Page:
The underlying data is incomplete and noisy. The models which underpin the rules, and the assumptions which underpin the models, are deeply flawed, and understood in detail by very few people indeed.
Coming up with a measure of ‘output’ (the numerator in the productivity ratios) is a heroic guess, and the assumptions are so slippery that economists don’t even presume to offer the number with an error bar. GDP (gross domestic product) is a fabrication, and a relatively recent invention. The data used to describe ‘input’ (the denominator in the productivity formula) are even more perplexing, and based around extremely problematic survey evidence requiring extensive manipulation and extrapolation.
This is not to say the economists who prepare these numbers are wasting their time. The figures are useful for some purposes: the origins of national income accounting arise from the desire to manage macro-economic policy to keep aggregate supply and demand in rough alignment to avoid inflation and recession. But, normally, serious economists are circumspect and modest about what relatively small changes in these numbers might mean; in academic circles they are normally careful to qualify their statements.
However, once in front of a microphone or when writing for the public, the uncertainties and ambiguities tend to be downplayed; journalists need a story; politicians need a slogan. The discourse proceeds as if the official figures were a straight-forward thermometer reading. Unlike other kinds of statistics in which the idea of ‘significance’ plays an important role, tiny changes in GDP and productivity figures (and GDP growth and productivity growth, and the growth in the growth) are always (and often wrongly) treated as meaningful.
There are several aspects to the difficulty of accurately assessing the measurement of macro-level productivity that are technically interesting. To start with, the procedures for data collection and calculation are not static; it is quite possible that some of the current ‘puzzle’ of UK productivity is explained by methodological changes introduced since the financial crisis.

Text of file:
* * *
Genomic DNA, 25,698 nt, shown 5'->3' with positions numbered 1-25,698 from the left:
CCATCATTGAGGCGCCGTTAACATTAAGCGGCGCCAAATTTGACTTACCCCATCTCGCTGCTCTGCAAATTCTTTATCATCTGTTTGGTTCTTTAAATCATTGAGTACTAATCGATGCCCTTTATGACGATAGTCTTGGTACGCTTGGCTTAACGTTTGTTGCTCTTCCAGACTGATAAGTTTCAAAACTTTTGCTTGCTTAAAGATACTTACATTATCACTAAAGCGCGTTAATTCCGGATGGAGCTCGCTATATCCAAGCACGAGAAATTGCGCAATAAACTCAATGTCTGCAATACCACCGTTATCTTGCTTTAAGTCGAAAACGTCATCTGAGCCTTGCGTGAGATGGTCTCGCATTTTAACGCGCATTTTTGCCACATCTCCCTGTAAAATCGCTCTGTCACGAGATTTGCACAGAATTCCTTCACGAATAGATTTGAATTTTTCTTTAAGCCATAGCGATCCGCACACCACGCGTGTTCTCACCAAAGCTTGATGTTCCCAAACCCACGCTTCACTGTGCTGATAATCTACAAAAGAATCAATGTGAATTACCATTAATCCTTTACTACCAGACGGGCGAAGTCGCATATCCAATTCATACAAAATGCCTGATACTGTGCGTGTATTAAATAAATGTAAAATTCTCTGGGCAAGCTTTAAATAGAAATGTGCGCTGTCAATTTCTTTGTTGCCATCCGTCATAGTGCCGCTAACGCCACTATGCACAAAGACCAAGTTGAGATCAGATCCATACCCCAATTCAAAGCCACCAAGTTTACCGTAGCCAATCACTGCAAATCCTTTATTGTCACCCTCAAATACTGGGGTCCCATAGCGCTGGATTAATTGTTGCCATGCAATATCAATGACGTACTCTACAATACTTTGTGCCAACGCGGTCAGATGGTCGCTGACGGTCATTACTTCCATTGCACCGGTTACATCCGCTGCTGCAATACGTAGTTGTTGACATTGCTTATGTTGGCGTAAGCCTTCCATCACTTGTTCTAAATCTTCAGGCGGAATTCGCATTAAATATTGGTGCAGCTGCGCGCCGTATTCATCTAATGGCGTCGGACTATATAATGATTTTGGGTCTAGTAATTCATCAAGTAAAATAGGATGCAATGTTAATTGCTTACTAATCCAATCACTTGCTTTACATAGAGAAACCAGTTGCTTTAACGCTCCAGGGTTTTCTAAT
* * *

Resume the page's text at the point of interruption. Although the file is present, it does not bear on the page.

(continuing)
Two particular problems are how productivity measurements account for intangible services, and how outputs of differing quality are handled; both of these aspects have been subject to revised methods in recent years. Secondly, changes in society and behaviour – for example, the shift of large numbers of professionals from in-house to freelance roles, the rise of social media, undocumented immigration, the flux of activity between private, public and voluntary sectors, and a shorter product life-cycles – all undermine some of the assumptions of a statistical approach that emerged at a time when large, stable organisations with large stable workforces making easily countable things were more dominant.
Even the terminology used to explain elements of the calculation (for example the prices at the ‘factory gate’) are quaintly archaic. Furthermore, a key issue is that aggregate productivity might go up and down merely by distributional effects; if some low productivity jobs disappear, productivity overall goes up even if everything else stays exactly the same.
It is possible, then, that the most interesting feature of the macro-productivity numbers is not the value of the number itself, but the type of discourse that it provokes. Most of the people deploying the numbers do not really understand how they are calculated, or exactly what they mean, and there is ample scope to concoct a wide variety of stories or explanations. Listen to people ruminating on productivity figures, and you can hear a series of plausible myths. In the next section, I examine some of the major strands that emerge in these stories.
This article is part of a serialisation of the white paper "Productivity: A better way; A look at solving the productivity puzzle".